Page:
I wish there weren't so many of you out there. You damage our image and put barriers between people that don't even know you by your coldness. Your fear is misplaced and your shame is in your head, only. To quote a book that helped me immensely, when you grow and accept yourself, " will neither regret the past nor wish to turn your back on it." There lies the way of sanity.

I hope some of you read this. I hope you might want to have some dialogue with mothers who accepted and even searched for their adult children. We can tell you that the fear goes away. The suppressed grief does surface but it was doing you no good down there where you had buried it. You can go through it with support you didn't have back then. Yes, you might find some anger emerging, but anger is just an emotion. It's what you do with it that is the important thing. And, for me at least, the best part is saying goodbye to that stupid, frakking scarlet letter of shame. We never deserved it. C'mon...grow a set of cast iron ovaries and meet your adult child halfway.

You might learn something. I can't promise that it won't hurt, but it can, most definitely, help heal.

(We'll talk about the adult adoptees who reject their Nmoms on another day.)


Campbell said...

"What can it hurt for you to make a new friend?"

It usually isn't presented this way though, is it? Seems to me everyone is set up to have an unrealistic expectation of an automatic parent/child relationship when in reality it would be far more helpful to hope for just what you've said, a friendship with someone who shares the same blood. To end up with a familial dynamic is a bonus.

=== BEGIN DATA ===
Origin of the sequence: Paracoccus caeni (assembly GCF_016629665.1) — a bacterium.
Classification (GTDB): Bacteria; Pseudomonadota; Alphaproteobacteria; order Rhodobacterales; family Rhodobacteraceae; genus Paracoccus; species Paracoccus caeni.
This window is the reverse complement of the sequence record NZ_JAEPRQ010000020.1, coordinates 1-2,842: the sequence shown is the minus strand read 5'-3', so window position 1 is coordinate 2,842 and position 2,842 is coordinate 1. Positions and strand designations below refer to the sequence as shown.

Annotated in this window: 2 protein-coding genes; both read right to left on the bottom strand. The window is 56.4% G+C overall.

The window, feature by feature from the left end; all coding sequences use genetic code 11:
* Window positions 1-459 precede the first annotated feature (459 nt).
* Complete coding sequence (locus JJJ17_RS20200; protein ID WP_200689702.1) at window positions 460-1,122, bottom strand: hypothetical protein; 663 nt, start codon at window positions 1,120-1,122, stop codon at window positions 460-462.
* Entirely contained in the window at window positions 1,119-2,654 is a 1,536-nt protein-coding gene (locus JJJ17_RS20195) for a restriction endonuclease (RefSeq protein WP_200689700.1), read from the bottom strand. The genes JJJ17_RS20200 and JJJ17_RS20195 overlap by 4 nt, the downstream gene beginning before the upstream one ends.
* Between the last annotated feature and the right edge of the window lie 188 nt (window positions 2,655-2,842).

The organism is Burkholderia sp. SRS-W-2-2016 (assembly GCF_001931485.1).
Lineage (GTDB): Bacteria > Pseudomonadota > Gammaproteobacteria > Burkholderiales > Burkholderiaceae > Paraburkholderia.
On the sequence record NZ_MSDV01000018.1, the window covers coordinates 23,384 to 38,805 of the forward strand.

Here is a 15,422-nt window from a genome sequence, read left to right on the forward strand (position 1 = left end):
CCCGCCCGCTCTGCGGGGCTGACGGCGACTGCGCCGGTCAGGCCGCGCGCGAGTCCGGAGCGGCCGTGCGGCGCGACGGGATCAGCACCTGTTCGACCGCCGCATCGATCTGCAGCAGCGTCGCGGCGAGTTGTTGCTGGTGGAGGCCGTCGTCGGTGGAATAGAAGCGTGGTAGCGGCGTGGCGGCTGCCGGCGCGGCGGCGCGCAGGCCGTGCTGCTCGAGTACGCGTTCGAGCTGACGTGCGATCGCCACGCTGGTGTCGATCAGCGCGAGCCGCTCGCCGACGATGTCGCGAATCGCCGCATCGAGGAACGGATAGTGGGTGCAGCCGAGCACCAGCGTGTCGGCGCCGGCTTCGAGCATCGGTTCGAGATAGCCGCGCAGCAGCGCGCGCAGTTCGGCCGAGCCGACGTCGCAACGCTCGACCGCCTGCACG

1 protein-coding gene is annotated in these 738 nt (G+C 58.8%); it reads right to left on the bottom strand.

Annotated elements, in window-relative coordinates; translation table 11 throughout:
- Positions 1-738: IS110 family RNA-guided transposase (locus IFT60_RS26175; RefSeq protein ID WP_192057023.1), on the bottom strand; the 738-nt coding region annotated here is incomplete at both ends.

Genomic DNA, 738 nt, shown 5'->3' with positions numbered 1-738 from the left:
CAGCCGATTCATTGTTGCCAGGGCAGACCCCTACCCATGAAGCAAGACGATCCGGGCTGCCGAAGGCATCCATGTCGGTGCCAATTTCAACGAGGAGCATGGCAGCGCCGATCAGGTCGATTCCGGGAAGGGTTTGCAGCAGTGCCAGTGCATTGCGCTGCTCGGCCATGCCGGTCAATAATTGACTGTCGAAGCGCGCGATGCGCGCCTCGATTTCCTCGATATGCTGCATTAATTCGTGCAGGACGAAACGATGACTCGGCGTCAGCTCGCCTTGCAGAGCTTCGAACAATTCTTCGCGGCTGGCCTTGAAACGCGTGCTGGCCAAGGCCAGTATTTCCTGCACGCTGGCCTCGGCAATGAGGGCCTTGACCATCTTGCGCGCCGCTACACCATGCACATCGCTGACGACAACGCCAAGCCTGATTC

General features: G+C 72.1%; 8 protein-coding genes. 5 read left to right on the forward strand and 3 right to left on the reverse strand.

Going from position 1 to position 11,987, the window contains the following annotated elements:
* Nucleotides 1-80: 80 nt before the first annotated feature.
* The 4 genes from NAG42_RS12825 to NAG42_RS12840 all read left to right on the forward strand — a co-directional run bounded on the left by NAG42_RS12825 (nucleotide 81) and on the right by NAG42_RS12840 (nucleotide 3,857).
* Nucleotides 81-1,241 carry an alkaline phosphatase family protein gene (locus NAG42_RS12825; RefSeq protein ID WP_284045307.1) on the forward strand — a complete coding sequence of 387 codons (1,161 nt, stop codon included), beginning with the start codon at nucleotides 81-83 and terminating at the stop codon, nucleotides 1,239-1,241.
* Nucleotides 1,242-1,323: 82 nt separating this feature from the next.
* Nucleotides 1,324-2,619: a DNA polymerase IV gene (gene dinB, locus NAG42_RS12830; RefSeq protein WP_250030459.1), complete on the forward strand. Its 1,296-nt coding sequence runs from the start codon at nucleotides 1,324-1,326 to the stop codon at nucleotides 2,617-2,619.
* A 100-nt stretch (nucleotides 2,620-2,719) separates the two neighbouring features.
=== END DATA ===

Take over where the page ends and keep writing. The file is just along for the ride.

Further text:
d28bob said...

Thanks, Robin. Wish my original mother could read it. The past years I've learned a lot about myself and my roots- I think I'm past any anger at my original parents and have tried to focus that anger on the situation and adoption reforms.
Oddly though, I wonder if I would have progressed or regressed had they accepted me with open arms?

Robin said...

That's a good question, d28bob. I think that so many of us have such high and unrealistic expectations in reunion that many can morph into codependent, adversarial or other kinds of unhealthy situations if we're not careful. It should be a rule that everyone find themselves and center their sense of self before going into reunion expecting the other party to provide these things for us.

Robin said...

I agree, Campbell, but I have to say, on the Mother's end of things, that the motherhood in us is a strong force. I think it is too strong for the rejectors rather than the other way around. I actually examined my adult daughter like a new mother would examine her newborn infant. It is really hard to separate the baby from the familiar adult stranger.

Robin said...